More hugs x

BummyMummy77 Thu 10-Oct-13 16:59:46

I agree. You have EVERYTHING to offer. As I said before, it's your decision and nobody will judge you but you CAN do this. If you have friends and family you are far from alone.

Look at all the women who have their partners around them just to be shitty Dads and a drain and negative effect on Mum's life and emotions. You'll have none of that. No trying to please anyone, you can do it your way.

If he's an dick enough to up and leave now then he probably wouldn't have been much support anyway.

My Mum raised 6 kids on her own, all close together and two of who were autistic, one severely (can't be left alone due to self harm etc). Being a Mummy is THE strongest force on earth. Don't ever forget that.

Lots of hugs.

omuwalamulungi Thu 10-Oct-13 16:31:10

You have everything to offer. Please don't ever think that you're not enough for your baby.

Babies need love, food and warmth and if your family are supportive there is no reason why you can't do this.

I know it may not feel like it now, but it is his loss. The best thing you can do now is leave him to it.

Sending my best wishes to you.

Mummy2014 Thu 10-Oct-13 16:22:21

Well there is no going back. Now, he isn't even willing to have the house together as planned, he will give me "some"money towards a house but not the full amount.

I am so hurt & angry, I can't believe I'm in this alone.
My family have been amazing & constantly tell me I can do this, but do I want to? Do I want to bring a child I to the world when I have nothing to offer it.

Sending you all hugs


BummyMummy77 Thu 10-Oct-13 14:18:36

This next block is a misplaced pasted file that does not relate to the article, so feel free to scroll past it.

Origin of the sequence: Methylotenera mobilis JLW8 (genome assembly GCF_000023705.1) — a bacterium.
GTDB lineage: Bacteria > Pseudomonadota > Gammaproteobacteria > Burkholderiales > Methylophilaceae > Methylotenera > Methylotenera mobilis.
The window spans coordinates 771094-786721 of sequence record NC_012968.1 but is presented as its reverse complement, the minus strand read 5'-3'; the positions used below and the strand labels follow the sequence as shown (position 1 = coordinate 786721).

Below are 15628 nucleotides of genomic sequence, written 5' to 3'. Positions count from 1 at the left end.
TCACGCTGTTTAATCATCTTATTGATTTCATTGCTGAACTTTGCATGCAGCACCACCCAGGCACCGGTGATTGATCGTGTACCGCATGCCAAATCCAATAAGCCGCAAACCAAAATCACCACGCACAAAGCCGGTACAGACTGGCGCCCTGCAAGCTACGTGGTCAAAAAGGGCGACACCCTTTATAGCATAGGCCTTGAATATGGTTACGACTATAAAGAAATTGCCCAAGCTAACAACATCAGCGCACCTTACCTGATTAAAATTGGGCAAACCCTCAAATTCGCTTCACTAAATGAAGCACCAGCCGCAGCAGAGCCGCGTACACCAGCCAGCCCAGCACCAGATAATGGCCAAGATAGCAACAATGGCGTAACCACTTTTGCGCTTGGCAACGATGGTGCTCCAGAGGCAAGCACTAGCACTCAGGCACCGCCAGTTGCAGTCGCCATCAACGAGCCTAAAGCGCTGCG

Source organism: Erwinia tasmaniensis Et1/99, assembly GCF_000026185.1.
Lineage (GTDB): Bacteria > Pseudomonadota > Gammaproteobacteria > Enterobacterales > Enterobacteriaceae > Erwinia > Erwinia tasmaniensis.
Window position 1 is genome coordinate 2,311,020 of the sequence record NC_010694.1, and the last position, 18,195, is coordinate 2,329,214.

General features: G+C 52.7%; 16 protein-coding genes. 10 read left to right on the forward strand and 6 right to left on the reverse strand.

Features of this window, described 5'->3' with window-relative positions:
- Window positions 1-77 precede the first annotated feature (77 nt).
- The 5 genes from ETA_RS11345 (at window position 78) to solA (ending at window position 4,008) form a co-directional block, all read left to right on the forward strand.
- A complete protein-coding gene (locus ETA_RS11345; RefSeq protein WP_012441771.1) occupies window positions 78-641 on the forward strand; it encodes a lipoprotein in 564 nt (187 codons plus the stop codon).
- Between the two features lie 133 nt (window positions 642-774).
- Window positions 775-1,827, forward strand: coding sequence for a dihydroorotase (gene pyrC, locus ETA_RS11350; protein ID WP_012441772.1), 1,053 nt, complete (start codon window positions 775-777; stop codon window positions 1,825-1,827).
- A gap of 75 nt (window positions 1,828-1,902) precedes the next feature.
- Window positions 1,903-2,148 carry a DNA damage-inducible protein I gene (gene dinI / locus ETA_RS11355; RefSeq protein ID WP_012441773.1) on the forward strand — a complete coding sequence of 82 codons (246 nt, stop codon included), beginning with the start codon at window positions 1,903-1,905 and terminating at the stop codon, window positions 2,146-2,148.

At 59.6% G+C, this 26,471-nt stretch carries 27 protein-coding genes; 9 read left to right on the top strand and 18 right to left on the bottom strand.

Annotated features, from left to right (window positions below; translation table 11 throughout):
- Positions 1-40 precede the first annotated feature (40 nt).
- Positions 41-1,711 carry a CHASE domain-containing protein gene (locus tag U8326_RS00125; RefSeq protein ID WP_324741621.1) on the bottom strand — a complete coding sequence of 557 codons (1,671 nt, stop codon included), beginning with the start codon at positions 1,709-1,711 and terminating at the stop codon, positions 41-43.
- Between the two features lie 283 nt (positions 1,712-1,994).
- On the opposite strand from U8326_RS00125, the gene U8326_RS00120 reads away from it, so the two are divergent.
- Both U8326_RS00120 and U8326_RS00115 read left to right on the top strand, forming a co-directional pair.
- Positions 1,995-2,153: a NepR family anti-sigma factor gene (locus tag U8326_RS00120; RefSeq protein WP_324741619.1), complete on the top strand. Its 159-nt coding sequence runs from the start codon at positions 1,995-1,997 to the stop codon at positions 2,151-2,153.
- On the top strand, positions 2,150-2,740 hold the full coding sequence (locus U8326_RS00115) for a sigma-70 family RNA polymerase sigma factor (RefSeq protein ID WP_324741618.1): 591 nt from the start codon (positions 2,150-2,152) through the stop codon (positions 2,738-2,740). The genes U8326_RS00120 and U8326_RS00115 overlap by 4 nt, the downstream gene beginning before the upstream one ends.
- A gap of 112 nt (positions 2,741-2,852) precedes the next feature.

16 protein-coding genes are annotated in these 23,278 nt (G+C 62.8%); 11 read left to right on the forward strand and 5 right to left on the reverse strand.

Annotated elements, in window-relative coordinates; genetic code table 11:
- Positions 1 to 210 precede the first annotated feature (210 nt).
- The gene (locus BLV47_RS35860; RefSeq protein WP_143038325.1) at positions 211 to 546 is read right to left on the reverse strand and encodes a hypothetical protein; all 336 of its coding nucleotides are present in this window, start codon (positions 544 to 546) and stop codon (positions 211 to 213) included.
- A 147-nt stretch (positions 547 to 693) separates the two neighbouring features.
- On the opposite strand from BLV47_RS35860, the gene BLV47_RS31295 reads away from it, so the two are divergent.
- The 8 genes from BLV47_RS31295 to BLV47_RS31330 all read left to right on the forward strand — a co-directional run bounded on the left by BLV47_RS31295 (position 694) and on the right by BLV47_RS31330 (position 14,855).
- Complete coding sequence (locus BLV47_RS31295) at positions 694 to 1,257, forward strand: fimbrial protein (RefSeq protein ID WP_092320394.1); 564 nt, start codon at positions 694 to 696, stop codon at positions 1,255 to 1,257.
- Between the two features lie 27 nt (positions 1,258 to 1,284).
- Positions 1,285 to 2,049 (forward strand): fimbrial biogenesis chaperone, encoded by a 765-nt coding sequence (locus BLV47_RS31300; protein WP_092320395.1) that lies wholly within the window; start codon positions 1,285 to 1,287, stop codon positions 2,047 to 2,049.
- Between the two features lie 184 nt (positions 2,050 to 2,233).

I'm so sorry. I hope you can sort it out but a little advice, don't trip over yourself to 'make things perfect' so he'll stay. I know that's what I'd do but after a baby is born things don't get any easier and can be a tremendous strain on the best of relationships.

Don't walk around on tiptoes trying to be perfect now, he has to take you or leave you the way things really are.

And PLEASE don't even think about blaming yourself or saying things like "I've not been easy, I moan a lot". Big deal. He's a big man with a brain of his own. I've been utter hell to live with during this pregnancy and I'm surprised my husband hasn't upped and left to be honest but he hasn't because he's developed coping mechanisms and has the compassion and understanding to see it's been out of my control.

I was in this situation 10 years ago. Planned pregnancy, fiancee left me (I found out he was actually already married with a wife living across London half the time) and had an abortion. It's something a regret almost everyday. Whatever decision you make regarding adoption is totally yours but take some time to think.

If you don't have the support of family or friends then there is still support out there. Don't be afraid of doing this on your own if it comes down to it. Millions of Mummies do and it's not easy but I think most agree it's worth it.

Do something nice for yourself today and keep telling yourself how strong you are (even if you don't feel it!).

Thinking of you and sending you positive vibes.

honey86 Thu 10-Oct-13 14:17:04

sorry to here that op thanks im single again too after abusive behaviour from my ex since i got preg. im 37 weeks tomorrow. hang in there, focus your mind on other things, and use whatever support you can access, practical and emotion. focus on bubba, that got me through xx

kelly21 Thu 10-Oct-13 14:09:48

hi i am in the same situation 24 weeks and single again sad theres no chance of us getting back together and its broke me this is the second time i have been dumped in both my pregnacys thats what hurts the most i havent had good pregnancys and i probably never will sad

addictedtolatte Thu 10-Oct-13 13:27:58

Hi the same thing happened to me 3 years ago 2 year old ds and 6 months pregnant due to move into new home. He disappeared changed locks on home ect....... I just focused on my child and the one I was carrying. To be honest it was a blessing it happened whilst I was pregnant as it gave me something to focus on instead of my broken heart sad I did go through a roller coaster 2 years but 3 years on I've never been happier. Mine wasn't a fairy tale ending but being a single parent does have some benefits smile good luck op stay strong and I hope it all works out. And believe in KARMA it worked for me